Canadian Pacific Railway trainman, Bertil V. Benson, Winnipeg, 1952
GH No. 3375
|Object Type||photo print|
|Dimensions||H-13.63 W-82 cm|
In this particular series, Hunter offers a glimpse into the domestic lives of people in the 1950's, enjoying the post-WWII sense of newfound optimism. His subjects are often posed with a symbol of technological advancement to mark the sense of prosperity that defined the era. Also prominent are visuals of a consumer culture. Subjects can be seen with commercial goods that show the shift in economics and value.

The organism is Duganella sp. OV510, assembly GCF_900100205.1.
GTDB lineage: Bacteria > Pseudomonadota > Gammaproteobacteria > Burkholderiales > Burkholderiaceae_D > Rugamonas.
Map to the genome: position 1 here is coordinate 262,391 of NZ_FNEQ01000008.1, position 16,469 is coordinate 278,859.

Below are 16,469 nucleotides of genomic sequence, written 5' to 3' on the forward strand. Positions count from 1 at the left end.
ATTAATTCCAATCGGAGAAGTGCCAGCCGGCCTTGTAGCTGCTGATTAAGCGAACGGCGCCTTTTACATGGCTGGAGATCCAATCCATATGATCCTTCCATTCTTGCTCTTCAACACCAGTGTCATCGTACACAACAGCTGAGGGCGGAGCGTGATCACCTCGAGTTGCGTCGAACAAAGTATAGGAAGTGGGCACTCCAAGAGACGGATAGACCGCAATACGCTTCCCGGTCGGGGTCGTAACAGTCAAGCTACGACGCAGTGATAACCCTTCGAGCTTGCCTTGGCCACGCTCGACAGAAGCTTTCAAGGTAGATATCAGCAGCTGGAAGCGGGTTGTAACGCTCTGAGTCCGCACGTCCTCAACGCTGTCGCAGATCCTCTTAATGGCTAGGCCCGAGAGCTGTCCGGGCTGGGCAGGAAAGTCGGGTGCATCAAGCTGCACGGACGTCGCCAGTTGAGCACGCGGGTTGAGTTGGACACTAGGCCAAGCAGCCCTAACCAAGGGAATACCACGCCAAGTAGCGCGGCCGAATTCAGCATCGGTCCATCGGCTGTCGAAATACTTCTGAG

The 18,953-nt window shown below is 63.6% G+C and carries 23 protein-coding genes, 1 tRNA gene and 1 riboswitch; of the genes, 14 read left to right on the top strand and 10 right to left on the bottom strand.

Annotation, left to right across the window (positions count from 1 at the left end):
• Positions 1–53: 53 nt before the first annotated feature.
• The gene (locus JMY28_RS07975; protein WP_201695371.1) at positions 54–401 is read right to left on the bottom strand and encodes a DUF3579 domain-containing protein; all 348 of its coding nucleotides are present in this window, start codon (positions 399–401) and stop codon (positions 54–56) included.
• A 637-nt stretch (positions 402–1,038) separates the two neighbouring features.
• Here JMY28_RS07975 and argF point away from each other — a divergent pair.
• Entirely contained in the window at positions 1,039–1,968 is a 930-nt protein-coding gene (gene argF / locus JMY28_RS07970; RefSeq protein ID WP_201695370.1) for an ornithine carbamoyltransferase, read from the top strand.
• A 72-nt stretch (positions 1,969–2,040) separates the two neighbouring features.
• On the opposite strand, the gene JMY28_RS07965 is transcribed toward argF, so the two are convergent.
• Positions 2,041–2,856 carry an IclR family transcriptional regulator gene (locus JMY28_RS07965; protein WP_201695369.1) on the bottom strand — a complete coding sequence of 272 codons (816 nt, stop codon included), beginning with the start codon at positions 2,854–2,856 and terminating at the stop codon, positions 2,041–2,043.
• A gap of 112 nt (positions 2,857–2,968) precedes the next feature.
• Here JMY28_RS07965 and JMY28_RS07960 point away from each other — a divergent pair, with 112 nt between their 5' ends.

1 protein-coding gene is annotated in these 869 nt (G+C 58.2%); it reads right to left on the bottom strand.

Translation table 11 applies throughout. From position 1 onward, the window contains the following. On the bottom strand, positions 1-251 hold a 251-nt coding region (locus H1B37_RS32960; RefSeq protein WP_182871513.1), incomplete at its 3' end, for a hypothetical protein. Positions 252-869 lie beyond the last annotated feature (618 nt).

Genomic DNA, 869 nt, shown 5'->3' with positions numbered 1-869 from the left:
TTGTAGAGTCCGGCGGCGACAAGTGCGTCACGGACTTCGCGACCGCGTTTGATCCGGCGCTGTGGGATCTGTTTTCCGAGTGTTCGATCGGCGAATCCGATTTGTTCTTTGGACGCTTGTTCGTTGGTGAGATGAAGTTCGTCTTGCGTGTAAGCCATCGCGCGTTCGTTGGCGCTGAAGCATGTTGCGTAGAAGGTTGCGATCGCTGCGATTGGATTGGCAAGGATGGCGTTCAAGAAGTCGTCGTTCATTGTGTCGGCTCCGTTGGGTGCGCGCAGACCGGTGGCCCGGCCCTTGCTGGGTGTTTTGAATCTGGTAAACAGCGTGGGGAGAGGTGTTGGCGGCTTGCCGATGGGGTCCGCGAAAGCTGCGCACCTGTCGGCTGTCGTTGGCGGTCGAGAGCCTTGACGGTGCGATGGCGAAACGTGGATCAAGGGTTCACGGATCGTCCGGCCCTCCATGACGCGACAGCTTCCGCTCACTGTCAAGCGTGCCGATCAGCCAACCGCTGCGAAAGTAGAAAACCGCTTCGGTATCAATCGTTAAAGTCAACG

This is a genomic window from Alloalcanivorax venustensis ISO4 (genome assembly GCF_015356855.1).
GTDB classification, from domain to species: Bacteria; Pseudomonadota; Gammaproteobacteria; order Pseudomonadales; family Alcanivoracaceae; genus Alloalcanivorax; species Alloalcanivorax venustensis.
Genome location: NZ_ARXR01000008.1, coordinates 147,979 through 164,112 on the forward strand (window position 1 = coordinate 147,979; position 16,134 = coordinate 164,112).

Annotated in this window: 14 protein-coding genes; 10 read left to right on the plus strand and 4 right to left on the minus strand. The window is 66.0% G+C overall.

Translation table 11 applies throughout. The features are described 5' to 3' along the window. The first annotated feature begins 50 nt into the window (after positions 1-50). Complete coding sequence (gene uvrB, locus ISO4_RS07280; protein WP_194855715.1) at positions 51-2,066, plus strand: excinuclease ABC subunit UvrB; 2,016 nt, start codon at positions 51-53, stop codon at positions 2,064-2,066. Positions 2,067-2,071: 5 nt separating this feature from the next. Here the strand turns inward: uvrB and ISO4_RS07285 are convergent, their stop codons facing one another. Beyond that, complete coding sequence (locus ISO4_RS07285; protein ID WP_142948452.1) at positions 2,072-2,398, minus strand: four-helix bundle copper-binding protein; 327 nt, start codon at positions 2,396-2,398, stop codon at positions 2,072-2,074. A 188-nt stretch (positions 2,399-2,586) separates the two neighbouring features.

George Hunter (1921-10 April 2013) is a Canadian documentary photographer who spent seven decades capturing the lives of people on film. He was born in Regina, Saskatchewan, and started taking photographs professionally for newspapers such as the Winnipeg Tribune. He worked for the Tribune during World War II as well as the National Film Board of Canada (NFB). After the war, he turned to freelance work. He was one of the first photographers to be accepted into the Royal Canadian Academy of the Arts and is a founding member of the Canadian Heritage Photography Foundation. Three of his images graced the Canadian five, ten, and fifty dollar bills. One of his photographs of Toronto's Pearson International Airport was included as part the Voyager II spaceprobe's time capsule. Hunter was presented with a lifetime achievement award by The Canadian Association of Photographers and Illustrators in 2001. He has always held the belief that photographers are the true historians of our day.